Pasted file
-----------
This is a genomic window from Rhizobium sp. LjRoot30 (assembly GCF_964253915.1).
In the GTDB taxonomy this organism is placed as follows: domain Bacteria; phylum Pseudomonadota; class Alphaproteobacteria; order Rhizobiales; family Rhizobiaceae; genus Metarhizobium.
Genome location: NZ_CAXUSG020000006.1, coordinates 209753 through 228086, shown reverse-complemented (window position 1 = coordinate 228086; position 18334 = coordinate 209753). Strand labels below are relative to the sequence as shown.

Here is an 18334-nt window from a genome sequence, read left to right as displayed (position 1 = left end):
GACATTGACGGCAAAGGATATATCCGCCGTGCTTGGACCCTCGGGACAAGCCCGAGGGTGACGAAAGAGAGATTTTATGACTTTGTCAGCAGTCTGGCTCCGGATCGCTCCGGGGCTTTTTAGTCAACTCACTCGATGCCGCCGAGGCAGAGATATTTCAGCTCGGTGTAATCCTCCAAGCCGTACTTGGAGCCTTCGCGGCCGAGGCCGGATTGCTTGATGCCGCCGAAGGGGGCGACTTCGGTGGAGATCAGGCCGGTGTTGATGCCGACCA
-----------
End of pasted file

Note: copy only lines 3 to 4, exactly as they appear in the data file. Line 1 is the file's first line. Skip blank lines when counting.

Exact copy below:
Genome location: NZ_CAXUSG020000006.1, coordinates 209753 through 228086, shown reverse-complemented (window position 1 = coordinate 228086; position 18334 = coordinate 209753). Strand labels below are relative to the sequence as shown.

Here is an 18334-nt window from a genome sequence, read left to right as displayed (position 1 = left end):